Twitter users are linking to videos and news stories faster than any one person could consume them. The ubiquitous linking is typical behavior for Twitter users, who like to experience world events as a group. The tweets in my stream fell into two general camps today: 1. Serious grief and/or fascination with Japan’s tragedy. 2. Typical subject matter. These are two conflicting uses of a social networking application, and tensions arise between users. What’s happening here? How are we supposed to act online when tragic events take over the world? I think this conflict has some unique aspects. We will use the accepted grief stages to give us insight into what is really happening for users online.
As many of you know, famous psychologist Elisabeth Kubler-Ross outlined 5 stages in the personal grieving process: 1.Denial and Isolation, 2. Anger, 3. Bargaining, 4. Depression, and 5. Acceptance. These stages don’t have to occur in order, but even out of order, they don’t really apply to the social networking experience of tragic world events. Here are my updated stages for the online social network user:
1. Denial and Consolation: Denial is the shock and disbelief of that first link you see. Is it a joke? Is this legit? You click on the link, then the next one, then the next one, until you are satisfied that the tragic world event did indeed occur. Isolation turns into consolation, when users look to share information and opinions with others. At some point, the user becomes saturated with information and opinions and her desire to commiserate lessens.
2. Annoyance: Users express their frustration with others online who are not respecting or responding in the same manner. I saw more than one comment from users who were feeling the disconnection between the mundane and the major. Take these tweets from today, both of which have been retweeted:
It says: “The events in Japan are really a wake up call. Fashion, celebrity, everyday minutiae isn’t important. Family, friends, prayer & love are.” Tweet from user @bexmarie.
It says: “Natural disasters with such global impact as what #Japan & #Hawaii are facing really do put the minutiae of some tweets into focus, huh?” Tweet from user @msbruschetta.
It says: “Bitch said since japan had an earthquake ain’t no more sushi gon be made. WTF” Tweet from user @Marcshellafresh.
It says: “Its FAKE how people will do ALL this Prayin 4 Japan.post tweet.shed all these tears.but wont give $1 to the homeless man outside McDonalds” Tweet from user I_SpeakRealShit.
3. Engagement: Users may discuss their opinions on subjects surrounding the tragedy (e.g., survival rates, clean-up efforts, international aid money) with others, backing up their opinions with links, blog posts and other media. Some users feel the need to help, and begin to “donate” their updates by retweeting international organization tweets, like those of the Red Cross. Popular links are to grass-roots-type bulletin boards used for family and friends location and communications.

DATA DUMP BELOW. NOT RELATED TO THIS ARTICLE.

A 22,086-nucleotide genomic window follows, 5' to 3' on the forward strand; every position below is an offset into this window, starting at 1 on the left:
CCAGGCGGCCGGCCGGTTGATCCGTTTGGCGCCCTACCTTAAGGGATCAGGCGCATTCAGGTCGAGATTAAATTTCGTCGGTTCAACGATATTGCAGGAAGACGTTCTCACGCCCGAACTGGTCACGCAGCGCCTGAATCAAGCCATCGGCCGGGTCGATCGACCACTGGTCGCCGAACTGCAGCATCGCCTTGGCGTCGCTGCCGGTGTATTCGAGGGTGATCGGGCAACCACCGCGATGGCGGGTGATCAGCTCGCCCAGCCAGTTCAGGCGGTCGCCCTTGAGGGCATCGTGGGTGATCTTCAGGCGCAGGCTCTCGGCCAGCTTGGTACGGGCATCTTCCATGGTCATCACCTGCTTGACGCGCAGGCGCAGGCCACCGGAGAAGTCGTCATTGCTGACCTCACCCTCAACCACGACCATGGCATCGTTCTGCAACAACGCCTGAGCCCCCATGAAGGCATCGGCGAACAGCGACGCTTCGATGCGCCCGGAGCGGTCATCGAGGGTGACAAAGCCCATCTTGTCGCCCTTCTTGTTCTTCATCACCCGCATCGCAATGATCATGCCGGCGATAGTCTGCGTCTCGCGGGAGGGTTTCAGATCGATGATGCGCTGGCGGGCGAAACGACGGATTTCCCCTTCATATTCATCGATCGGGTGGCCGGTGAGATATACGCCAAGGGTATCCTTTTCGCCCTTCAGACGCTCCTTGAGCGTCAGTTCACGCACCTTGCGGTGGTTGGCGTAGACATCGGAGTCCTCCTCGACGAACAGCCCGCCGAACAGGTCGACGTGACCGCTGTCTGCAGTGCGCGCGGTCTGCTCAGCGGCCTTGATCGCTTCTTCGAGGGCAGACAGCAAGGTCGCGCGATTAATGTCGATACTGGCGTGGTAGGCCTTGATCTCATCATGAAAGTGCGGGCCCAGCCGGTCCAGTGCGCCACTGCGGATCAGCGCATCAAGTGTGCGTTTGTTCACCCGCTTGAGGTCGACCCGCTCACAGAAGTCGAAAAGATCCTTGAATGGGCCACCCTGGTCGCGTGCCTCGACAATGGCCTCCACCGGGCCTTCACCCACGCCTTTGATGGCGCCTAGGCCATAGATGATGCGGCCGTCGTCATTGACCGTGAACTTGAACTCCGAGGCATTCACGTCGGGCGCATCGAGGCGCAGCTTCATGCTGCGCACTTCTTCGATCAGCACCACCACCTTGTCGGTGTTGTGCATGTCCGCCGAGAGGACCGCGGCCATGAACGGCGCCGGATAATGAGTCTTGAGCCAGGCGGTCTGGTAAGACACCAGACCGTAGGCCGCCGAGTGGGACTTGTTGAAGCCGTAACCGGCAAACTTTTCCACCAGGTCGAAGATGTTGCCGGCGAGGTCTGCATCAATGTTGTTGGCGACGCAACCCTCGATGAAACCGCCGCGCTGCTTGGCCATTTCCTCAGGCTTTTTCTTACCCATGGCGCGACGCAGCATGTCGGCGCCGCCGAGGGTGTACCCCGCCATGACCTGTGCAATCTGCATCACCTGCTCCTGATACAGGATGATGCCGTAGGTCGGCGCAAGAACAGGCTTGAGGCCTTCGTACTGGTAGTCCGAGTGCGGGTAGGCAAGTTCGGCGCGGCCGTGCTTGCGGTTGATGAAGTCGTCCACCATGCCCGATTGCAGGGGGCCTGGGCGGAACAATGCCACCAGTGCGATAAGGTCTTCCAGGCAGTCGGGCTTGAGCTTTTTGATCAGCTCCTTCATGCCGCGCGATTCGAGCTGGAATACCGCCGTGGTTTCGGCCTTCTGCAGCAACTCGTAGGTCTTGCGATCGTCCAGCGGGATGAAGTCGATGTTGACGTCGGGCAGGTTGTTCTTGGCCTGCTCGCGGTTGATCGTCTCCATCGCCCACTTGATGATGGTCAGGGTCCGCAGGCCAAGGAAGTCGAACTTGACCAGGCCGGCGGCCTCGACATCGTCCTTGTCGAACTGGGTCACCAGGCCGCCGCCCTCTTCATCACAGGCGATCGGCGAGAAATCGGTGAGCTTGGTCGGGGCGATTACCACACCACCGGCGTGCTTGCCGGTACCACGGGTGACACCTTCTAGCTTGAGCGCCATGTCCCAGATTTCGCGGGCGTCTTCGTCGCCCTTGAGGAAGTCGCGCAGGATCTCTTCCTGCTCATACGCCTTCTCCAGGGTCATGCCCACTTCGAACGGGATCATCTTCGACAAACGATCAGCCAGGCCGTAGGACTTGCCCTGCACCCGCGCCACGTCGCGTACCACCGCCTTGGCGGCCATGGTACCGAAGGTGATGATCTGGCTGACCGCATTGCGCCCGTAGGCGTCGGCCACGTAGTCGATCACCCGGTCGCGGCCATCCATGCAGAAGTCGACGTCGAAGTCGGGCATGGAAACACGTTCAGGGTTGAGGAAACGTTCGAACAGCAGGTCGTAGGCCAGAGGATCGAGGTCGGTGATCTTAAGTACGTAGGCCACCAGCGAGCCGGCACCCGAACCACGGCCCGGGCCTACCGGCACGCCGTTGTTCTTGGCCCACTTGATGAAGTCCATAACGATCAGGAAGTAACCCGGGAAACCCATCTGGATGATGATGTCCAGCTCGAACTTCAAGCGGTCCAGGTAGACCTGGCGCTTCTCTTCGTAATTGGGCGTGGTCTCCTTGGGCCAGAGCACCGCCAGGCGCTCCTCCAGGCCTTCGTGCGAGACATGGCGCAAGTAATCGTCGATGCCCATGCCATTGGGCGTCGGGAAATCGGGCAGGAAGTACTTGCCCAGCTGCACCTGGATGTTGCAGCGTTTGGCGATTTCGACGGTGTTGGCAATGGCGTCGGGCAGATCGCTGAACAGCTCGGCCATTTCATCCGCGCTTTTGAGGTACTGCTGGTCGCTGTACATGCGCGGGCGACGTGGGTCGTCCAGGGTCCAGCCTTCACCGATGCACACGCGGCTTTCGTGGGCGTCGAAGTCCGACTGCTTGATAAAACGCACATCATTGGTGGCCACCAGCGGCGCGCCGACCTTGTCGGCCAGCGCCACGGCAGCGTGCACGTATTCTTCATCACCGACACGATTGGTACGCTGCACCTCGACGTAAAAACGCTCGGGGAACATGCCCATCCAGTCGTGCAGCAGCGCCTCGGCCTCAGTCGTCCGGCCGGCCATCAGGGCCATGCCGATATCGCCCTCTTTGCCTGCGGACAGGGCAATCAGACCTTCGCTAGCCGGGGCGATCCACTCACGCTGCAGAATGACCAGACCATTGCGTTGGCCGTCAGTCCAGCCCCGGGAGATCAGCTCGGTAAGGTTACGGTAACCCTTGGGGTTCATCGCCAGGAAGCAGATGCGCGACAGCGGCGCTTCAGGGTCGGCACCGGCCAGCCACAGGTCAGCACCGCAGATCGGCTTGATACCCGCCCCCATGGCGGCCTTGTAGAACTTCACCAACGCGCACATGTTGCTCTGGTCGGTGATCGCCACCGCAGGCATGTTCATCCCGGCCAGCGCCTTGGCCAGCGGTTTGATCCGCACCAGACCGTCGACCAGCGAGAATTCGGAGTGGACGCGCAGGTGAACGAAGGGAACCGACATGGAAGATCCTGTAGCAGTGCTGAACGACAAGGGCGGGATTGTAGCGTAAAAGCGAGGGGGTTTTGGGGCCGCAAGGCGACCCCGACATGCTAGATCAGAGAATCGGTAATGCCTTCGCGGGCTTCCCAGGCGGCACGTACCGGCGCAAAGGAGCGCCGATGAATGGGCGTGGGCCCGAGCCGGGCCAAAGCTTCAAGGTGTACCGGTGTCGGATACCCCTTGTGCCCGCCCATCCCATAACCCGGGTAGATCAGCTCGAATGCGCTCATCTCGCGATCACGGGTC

4. Depression or Internal Conflict: Users profoundly moved by the tragic event settle into a feeling of loss. They may stop tweeting for a bit, especially if they feel they’ve “done all they can” with their online social networking updates to help the victims of the tragedy. Others users, meanwhile, desire the return of the typical functionality of their online networks, but know they may be seen as superficial or trivial by other users. These conflicted users wonder what to do: Isn’t Twitter meant for trivial things? Why do I look like a jerk if I link to this Funny-or-Die video right now?
5. Normalization: Eventually almost all users will return to their typical tweeting behavior.
So, how do we all get along? Should there be a general rule during tragic events that no-one should tweet trivially? Is the grief experienced by the tragic event tweeter to be dismissed as surface and opportunist?
Before we answer these questions definitively, let’s consider another phenomenon called “compassion fatigue.” Compassion fatigue is the description for feeling burnt out from intense caregiving to victims of a tragedy or from being asked to apply deep feeling to a situation. While online users don’t usually come close to a clinical diagnosis of compassion fatigue or its symptoms of stress, depression, hopelessness, and negativity, I think we all experience a version of this fatigue when we are exposed to impossible amounts of information about a tragic event. At some point we move past feeling informed to feeling overwhelmed. In fact, I’d argue that online social network users are in a constant state of compassion fatigue, in amounts directly proportional with the time a user spends online. The general information/compassion fatigue is related to what the traditional news media producer feels daily: a total over-saturation of the human condition. A general cynicism and protective barrier around the more sensitive parts of one’s personality are needed to be able to weather the daily onslaught of bad news. In other words, being online all day isn’t for the weak.
So keep this constant basal state of compassion fatigue in mind when you see tweets of any nature. It’s difficult, but we need to respect each other’s usage. If a user wants to link like crazy to CNN updates that you don’t want to see, unfollow them for a bit or use a third party application to “mute” them for a few days. If you want to link to FAIL BLOG videos, feel free. Your affected followers may be disappointed to unfollow you or mute you, but that’s what they may need to do if I truly feel the gravity of the emergency situation. Tweet and let tweet, follow and let unfollow, of course. Online use involves a certain amount of hardened resolve, but we must not let our tolerance of others wane in the process.